Giving Compass’ Take:
• Natasha Pinon, writing for Mashable, profiles the activists working hard to push anti-racism curricula at Xavier College Preparatory in Phoenix, AR.
• Is anti-racism curriculum a priority in your schoool district?
• Read more approaches to talking about race in schools to sustain learning.
What if history lessons on ancient civilizations focused on empires in what’s now Ghana or Mali, rather than just Ancient Rome and Greece? Or what if literature classes around the country analyzed staggering works of art, whether classics like Toni Morrison’s Beloved or recent fiction like Tommy Orange’s There There, with teachers trained to present material in a culturally sensitive and historically accurate context?
And what if lessons on the past all had a clear line connecting them to the present, to demonstrate how racism has been entrenched systemically throughout U.S. history?
That’s what students and alumni advocating for anti-racist curricula in their respective schools are hoping to see. Instead, they feel that for far too long, school curricula have often erased, ignored, sanitized, or deliberately rewritten the narratives of people of color.
Julia Hammond, an educator in Arizona working on the push for an anti-racist curriculum at her alma mater, Xavier College Preparatory in Phoenix, notes that this is harmful in two ways: Students who don’t see themselves and their history in their curriculum can feel disengaged, and even threatened, by the material, while all students aren’t able to accurately learn about the events in question.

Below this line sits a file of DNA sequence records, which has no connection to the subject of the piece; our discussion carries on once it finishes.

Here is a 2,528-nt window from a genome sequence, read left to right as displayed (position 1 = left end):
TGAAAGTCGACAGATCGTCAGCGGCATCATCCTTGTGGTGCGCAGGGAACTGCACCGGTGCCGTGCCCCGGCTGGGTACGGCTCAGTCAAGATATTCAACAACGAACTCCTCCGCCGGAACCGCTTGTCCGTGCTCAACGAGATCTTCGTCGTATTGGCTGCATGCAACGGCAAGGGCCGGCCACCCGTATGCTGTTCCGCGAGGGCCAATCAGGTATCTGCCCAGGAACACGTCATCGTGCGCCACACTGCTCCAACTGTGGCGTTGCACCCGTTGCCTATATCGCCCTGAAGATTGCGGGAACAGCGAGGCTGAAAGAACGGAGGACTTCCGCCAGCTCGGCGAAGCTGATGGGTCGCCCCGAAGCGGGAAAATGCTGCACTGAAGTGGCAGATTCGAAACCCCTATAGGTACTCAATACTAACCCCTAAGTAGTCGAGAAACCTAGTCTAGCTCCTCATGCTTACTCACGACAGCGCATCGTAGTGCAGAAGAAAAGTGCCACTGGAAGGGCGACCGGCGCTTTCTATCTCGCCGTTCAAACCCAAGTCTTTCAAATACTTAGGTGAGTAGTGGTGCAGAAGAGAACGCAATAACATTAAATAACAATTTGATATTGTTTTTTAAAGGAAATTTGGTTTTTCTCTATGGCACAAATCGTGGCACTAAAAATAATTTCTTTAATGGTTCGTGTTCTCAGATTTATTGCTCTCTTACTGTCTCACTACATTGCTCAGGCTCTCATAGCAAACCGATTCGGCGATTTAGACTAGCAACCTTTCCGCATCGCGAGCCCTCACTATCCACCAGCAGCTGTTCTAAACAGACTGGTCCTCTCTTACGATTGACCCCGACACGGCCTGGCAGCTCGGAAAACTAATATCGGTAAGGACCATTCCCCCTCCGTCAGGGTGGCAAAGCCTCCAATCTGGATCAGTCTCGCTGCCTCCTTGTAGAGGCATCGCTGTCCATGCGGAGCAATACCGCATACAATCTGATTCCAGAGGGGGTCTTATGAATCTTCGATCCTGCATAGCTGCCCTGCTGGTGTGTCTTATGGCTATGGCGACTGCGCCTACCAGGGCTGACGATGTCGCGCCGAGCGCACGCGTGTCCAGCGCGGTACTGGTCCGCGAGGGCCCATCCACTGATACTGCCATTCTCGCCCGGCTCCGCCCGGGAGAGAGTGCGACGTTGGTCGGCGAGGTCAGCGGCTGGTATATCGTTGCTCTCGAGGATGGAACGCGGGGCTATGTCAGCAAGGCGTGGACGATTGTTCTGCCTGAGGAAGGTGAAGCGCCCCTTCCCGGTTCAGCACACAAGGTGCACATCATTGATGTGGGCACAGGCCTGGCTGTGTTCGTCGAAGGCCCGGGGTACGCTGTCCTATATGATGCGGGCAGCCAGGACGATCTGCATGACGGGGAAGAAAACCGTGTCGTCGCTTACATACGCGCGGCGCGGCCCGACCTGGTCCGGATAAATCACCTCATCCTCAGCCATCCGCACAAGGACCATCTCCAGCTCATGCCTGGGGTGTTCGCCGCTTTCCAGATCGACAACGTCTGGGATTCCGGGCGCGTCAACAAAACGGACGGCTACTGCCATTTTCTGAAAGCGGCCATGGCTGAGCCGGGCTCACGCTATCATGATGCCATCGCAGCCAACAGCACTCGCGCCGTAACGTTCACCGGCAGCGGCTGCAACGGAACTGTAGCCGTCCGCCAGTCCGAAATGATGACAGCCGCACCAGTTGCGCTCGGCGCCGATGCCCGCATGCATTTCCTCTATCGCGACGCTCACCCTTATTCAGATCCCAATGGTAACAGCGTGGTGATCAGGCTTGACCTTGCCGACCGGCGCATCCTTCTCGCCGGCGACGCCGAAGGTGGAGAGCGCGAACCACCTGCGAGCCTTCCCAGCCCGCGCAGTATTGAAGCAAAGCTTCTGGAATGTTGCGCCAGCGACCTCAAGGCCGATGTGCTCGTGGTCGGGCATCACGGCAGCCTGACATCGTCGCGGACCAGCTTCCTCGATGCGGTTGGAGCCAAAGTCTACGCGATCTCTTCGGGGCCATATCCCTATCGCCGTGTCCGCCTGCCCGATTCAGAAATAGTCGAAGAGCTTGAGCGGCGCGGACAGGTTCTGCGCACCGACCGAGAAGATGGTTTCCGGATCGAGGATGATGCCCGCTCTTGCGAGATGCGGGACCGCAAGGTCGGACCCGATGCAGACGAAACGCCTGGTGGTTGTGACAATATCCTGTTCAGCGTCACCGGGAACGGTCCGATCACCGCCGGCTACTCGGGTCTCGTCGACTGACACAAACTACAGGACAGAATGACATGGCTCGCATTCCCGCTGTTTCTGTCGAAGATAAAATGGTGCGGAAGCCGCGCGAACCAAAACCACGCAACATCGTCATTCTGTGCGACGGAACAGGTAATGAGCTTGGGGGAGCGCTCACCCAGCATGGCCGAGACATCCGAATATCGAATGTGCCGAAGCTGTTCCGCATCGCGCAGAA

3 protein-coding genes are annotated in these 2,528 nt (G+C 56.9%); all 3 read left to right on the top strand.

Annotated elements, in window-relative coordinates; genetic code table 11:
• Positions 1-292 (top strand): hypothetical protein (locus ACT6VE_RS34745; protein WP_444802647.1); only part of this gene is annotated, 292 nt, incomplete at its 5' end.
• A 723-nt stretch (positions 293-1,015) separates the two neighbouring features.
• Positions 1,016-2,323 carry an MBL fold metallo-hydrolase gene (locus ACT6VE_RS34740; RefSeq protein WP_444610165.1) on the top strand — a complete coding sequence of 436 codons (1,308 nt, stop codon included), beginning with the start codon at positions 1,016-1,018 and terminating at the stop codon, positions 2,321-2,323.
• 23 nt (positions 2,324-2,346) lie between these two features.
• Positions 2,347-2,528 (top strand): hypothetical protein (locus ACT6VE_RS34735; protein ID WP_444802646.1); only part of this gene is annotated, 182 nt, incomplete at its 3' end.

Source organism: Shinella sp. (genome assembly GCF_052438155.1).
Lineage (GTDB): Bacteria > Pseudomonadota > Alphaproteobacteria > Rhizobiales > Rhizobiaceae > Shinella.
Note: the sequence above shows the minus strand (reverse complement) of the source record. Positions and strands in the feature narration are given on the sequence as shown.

Incorporating anti-racist curricula, on the other hand, offers a dual corrective: Some students will get windows into new narratives and histories, while others will be provided a mirror affirming their experiences.
It’s timely, too: Many of the students and alumni who spoke to Mashable and are pushing for revamped, anti-racist curricula expressed feeling powerless in the wake of the recent, horrific police killings of Black Americans like George Floyd and Breonna Taylor. Petitioning their schools or school districts to change their curricula was something tangible they could do in their communities to combat systemic racism. As they witness other institutions across the country listen to demands for racial justice from organizers — from school boards cutting ties with police to cities removing Confederate statues — they hope for a similar response from school administrators.
Read the full article about anti-racist education by Natasha Pinon at Mashable.
Interested in learning more about Race and Ethnicity? Other readers at Giving Compass found the following articles helpful for impact giving related to Race and Ethnicity.
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